Posted on: 20 January 2016
If you are in serious financial trouble, then one of your options is to file for bankruptcy. However, bankruptcy isn't right for everyone, so you should get all the information that you can before proceeding. To give you a better idea of your options and what they entail, here is an overview of Chapter 7 bankruptcy:
What is Chapter 7?
The basic idea behind Chapter 7 is that some of your assets will be sold, and the proceeds will be used to pay your creditors. However, you will be allowed to keep certain assets that are exempt.
How does the process work?
When you file, your case will be given to a trustee, who is appointed by the court to mediate the conflict between you and your creditors. To this end, the trustee will first arrange a meeting between you and your creditors, where the details of the bankruptcy will be discussed.
In a Chapter 7 case, the trustee is going to check on all of your nonexempt assets to see how much they are worth, this will then be used to sell the assets off. The money from that transaction will be distributed among the debtors by the trustee.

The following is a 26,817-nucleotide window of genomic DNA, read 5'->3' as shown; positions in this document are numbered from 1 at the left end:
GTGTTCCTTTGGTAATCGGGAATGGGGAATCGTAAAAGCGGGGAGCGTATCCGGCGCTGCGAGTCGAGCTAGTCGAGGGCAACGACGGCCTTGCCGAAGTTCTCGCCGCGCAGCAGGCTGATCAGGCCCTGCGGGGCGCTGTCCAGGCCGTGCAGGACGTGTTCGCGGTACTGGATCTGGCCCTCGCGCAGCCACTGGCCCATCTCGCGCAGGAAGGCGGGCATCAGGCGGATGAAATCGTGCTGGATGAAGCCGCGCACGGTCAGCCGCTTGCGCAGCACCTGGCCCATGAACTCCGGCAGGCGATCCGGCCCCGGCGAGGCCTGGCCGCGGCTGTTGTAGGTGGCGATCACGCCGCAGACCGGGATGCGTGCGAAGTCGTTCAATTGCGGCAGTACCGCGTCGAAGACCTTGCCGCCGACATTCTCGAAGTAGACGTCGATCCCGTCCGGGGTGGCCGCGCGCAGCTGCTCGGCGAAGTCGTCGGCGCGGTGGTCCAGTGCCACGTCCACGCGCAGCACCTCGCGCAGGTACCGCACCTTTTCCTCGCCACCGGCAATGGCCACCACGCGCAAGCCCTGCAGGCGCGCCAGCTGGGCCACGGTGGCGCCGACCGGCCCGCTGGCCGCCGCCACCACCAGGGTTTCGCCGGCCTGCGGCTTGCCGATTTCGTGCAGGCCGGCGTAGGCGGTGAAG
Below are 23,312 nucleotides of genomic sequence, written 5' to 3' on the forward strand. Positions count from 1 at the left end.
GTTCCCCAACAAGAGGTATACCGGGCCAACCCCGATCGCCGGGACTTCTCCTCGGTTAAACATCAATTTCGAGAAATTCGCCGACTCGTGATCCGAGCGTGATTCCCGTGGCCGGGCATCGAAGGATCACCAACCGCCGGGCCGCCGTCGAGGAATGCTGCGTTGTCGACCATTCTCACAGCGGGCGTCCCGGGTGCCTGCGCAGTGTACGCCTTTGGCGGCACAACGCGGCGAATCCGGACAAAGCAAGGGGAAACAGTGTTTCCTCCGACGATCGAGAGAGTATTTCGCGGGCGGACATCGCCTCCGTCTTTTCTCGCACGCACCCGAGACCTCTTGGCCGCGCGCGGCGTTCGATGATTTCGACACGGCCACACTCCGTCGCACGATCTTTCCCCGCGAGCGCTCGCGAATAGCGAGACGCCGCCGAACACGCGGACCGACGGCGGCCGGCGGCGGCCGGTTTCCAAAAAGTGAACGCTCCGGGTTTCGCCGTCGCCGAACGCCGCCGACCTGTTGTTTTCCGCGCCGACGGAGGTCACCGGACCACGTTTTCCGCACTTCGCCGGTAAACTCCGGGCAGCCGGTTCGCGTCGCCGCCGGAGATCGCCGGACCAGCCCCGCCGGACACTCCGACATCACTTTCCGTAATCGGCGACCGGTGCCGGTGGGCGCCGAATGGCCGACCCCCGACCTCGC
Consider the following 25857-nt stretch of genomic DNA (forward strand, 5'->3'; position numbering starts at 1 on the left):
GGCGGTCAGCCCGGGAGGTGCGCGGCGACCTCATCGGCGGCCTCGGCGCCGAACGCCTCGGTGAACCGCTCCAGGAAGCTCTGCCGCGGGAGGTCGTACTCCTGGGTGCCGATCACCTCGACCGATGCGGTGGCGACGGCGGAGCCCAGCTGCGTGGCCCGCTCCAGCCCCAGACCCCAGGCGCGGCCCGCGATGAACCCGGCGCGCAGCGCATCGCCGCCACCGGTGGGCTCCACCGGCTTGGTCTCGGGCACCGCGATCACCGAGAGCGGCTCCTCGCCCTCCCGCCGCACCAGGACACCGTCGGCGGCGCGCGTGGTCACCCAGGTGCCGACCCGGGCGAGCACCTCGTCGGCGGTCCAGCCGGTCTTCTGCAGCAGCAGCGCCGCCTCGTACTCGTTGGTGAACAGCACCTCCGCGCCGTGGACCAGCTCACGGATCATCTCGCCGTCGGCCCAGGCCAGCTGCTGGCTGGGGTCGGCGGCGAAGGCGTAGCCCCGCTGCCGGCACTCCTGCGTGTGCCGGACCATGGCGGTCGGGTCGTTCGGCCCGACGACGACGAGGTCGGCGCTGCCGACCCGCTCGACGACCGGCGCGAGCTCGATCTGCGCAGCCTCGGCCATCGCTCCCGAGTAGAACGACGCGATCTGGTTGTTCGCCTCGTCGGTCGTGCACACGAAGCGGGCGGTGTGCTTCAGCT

How do you benefit?
As is the case with bankruptcy in general, your goal here is to relieve yourself from as many debts as possible. Luckily for you, Chapter 7 does absolve you of the responsibility of paying back a wide array of debts.
While Chapter 7 doesn't get rid of all loans by default (student loans for example), there are specific cases where you can get those loans included in your discharge. For example, if you can prove that the payment of your student loans is causing you undue hardship, then you have a shot at freeing yourself from their obligations.
Does everyone qualify for Chapter 7?
It may seem like a great opportunity, but Chapter 7 isn't available for everyone.
First of all, you need to make less than the median income in order to qualify for Chapter 7 immediately. If you make over the median, then the court will look into your financial situation in the past in order to determine whether you are trying to game the system. As long as your monthly income has been below a certain threshold over the past several years, you can still file for Chapter 7.
There are some other requirements, including that you have not had a bankruptcy case dismissed in the last 6 months and that you have not defrauded your creditors.
To learn more about debt relief, contact an attorney like Dennis Lee Burman Attorney at Law.Share